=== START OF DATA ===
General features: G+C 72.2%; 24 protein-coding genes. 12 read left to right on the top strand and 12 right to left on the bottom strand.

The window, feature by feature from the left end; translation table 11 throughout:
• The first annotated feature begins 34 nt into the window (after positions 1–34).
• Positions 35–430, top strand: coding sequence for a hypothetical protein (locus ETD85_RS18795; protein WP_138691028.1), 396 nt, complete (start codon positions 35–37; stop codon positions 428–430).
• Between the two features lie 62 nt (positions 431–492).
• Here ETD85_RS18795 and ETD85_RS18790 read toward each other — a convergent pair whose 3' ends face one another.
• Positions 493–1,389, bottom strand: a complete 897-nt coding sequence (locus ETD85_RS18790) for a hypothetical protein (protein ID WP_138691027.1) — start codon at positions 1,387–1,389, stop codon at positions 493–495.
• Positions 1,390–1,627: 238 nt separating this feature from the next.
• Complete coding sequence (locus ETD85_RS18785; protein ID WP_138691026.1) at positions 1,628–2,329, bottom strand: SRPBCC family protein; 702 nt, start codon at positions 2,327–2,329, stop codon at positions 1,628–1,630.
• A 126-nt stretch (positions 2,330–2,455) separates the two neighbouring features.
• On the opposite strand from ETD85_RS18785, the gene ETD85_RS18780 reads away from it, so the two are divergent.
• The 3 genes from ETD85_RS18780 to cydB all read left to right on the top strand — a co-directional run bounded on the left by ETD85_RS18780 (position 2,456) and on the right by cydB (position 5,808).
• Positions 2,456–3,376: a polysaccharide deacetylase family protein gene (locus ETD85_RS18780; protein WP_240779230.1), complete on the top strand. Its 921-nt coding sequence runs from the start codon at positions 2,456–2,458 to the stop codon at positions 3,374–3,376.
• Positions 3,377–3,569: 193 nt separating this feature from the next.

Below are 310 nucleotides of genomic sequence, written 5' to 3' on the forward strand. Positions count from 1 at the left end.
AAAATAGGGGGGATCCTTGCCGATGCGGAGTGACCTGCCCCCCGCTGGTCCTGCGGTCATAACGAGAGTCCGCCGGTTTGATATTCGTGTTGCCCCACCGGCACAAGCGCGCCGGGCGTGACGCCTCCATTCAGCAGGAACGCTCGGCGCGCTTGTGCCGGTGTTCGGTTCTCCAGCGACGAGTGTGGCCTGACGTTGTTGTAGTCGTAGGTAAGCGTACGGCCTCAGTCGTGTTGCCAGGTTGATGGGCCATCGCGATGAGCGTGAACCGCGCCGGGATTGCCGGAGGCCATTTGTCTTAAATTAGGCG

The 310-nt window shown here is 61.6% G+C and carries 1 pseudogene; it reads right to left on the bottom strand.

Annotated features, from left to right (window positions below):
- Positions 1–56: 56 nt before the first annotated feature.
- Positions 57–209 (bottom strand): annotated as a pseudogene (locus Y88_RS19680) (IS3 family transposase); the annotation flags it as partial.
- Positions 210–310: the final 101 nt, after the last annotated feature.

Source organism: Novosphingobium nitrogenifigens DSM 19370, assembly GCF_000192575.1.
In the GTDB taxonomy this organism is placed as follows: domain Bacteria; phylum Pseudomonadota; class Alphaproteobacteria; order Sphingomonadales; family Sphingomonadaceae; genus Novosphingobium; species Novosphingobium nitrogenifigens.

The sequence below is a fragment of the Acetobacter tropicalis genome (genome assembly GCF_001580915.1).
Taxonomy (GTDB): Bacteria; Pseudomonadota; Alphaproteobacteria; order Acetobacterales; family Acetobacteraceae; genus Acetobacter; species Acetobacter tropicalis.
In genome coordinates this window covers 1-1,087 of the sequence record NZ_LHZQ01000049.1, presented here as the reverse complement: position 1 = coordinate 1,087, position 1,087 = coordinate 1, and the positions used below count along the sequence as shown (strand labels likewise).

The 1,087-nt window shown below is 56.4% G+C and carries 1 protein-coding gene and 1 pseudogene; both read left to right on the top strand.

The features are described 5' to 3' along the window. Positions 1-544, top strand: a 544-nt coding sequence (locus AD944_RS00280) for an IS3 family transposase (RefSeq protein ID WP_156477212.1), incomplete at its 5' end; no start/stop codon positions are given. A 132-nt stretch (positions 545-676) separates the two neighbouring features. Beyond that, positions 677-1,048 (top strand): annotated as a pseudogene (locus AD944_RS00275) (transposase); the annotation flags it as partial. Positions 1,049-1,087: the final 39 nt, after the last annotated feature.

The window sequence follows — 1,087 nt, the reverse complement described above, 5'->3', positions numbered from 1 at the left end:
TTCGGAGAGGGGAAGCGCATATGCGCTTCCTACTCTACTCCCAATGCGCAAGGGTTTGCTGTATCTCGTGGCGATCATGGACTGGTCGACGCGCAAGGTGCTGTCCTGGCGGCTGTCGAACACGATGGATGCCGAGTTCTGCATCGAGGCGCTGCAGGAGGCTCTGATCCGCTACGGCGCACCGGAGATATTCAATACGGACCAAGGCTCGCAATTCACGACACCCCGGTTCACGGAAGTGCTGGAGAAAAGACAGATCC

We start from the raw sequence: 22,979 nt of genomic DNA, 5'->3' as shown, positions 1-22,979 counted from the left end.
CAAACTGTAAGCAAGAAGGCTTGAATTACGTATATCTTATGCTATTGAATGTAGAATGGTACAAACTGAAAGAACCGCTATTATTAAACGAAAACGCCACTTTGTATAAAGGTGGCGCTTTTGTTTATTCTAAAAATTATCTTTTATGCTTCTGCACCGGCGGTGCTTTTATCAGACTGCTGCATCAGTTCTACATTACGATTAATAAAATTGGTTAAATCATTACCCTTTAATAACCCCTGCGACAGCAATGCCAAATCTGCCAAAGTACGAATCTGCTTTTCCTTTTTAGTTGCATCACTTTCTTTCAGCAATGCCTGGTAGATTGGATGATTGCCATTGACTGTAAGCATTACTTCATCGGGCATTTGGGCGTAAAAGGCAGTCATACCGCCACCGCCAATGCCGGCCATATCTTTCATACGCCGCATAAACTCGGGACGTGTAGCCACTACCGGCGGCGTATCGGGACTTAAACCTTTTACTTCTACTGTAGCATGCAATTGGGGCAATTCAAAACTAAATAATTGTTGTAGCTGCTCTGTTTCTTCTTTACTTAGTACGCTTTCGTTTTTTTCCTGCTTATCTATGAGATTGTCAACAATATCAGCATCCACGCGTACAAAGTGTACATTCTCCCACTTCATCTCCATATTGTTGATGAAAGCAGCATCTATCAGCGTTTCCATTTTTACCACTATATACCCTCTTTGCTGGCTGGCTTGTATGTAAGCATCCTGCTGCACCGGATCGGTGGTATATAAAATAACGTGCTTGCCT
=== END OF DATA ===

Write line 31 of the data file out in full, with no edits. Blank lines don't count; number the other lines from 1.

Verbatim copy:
We start from the raw sequence: 22,979 nt of genomic DNA, 5'->3' as shown, positions 1-22,979 counted from the left end.